Abscess Obsession

You’re working a peds shift when a concerned pair of parents brings their three year old child in with a swollen, red, warm bump on his forearm. They first noticed it yesterday, and it has progressively gotten larger. He’s not irritable, but his arm seems to be bothering him. You move the child into a room and examine the lesion, noting that it is fluctuant, warm and erythematous. You make the diagnosis of a soft-tissue abscess.

But is physical exam good enough for the diagnosis?

Physicians have been making the diagnosis of abscesses clinically since the birth of the profession. However, recent studies have found that the inter-rater reliability of the clinical exam to be quite low. One study found a kappa of only 0.48 for abscess presence and 0.43 for whether the abscess would require drainage;[1] a second study picture4had similar findings at 0.39 and 0.43, respectively.[2] These numbers aren’t great. And, because draining an abscess in a young child is likely going to require either conscious sedation or an armada of medical providers armed with a papoose, it’s not something you want to misdiagnose and attempt to drain unnecessarily.


Fortunately, the age of ultrasound has given us a tool that can aid us in our diagnosis. A recent review done in our own PEM department pooled six studies comparing physical exam alone with exam with ultrasound for the diagnosis of soft-tissue abscesses. It found that exam alone had a sensitivity of 75-95% and a specificity of 60-84%; supplementing exam with ultrasound showed a modest improvement of 90-98% sensitivity and 67-88% specificity. All studies used the diagnostic gold standard of purulent fluid drainage on initial incision or at follow-up[3].


It’s easy, quick, and likely to decrease your need for torturing a small child, so why not throw a probe on it before grabbing the knife?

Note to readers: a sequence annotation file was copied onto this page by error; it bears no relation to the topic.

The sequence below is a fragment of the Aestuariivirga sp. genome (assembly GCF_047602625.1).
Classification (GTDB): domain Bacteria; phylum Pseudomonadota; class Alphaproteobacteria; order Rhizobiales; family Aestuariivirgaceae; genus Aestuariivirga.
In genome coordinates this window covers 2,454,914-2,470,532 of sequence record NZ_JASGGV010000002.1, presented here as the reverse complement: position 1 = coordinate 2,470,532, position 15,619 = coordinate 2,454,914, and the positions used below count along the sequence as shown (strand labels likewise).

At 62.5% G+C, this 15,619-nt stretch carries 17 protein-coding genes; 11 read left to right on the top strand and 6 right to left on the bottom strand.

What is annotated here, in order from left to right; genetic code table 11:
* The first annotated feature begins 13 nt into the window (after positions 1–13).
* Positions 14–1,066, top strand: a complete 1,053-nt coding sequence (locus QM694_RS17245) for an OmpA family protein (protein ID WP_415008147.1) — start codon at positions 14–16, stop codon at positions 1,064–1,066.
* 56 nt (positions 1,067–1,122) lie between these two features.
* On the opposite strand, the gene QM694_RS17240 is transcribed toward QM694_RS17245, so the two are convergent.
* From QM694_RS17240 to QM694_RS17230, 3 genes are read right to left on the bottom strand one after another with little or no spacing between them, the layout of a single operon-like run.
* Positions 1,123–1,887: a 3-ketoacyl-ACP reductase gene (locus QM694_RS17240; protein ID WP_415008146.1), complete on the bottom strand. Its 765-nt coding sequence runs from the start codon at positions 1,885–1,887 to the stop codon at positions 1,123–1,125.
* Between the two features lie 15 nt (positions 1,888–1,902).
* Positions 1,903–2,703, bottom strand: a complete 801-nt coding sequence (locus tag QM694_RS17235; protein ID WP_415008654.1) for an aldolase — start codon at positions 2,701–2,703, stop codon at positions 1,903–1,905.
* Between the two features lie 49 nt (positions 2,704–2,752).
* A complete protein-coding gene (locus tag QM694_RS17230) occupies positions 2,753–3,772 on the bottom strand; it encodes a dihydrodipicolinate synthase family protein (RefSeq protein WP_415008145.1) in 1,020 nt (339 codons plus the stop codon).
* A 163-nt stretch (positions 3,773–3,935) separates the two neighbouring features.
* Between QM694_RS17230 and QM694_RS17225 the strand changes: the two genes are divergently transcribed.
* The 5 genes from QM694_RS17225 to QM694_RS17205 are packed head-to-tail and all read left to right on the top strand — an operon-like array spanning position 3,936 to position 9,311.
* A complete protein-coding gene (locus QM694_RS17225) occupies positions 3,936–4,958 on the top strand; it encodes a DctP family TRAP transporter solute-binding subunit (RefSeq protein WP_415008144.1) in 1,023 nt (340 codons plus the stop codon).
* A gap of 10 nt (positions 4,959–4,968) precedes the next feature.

Aspire to aspirate?

It seems intuitive that using a needle to drain the pus out of an abscess might be less painful, leave a smaller scar, and perhaps require less sedation than incision and drainage. In reality, though, is it as effective?


The above type of aspiration is out of the scope of practice in the emergency room.

A recent RCT on approximately 101 patients allocated abscesses requiring drainage to either aspiration or traditional incision. Demographics in both groups were comparable. The patients were then followed on days 0, 2 and 7 for these outcomes: 1) resolution or 2) necessity for additional intervention.[4] In the aspiration group, investigators visualized the needle entering the pocket by ultrasonography. In both groups, abscess resolution post-intervention was assessed using ultrasound. The investigators found that at day 2 and 7, incision and drainage showed no difference to aspiration. However, 60% of those who received aspiration failed to show complete drainage on ultrasound immediately post-procedure and required escalation to full incision and drainage.


So – if the initial aspiration works, it may be as good as an I & D. However, if it doesn’t work, it will just prolong the process. I’d personally be inclined to just reach for the scalpel, but the opportunity is there for having an open discussion with the patient/guardian regarding both procedures.


For really gnarly I & D, see above.

To pack or not to pack


In or out?

So, you’ve drained your pocket of pus. Do you pack it? If you really think about it, it makes sense not to – isn’t that cloth you’re shoving into the recently infected hole a potential nidus for infection? Also, you’re taking the irritated skin that you just subjected to violation with a scalpel and then just poked several times with a hemostat, and now you’re going to jam some lightly lubricated cloth into that hole right against their fresh wound. Also, they then have to come back and get it removed. All of this is painful.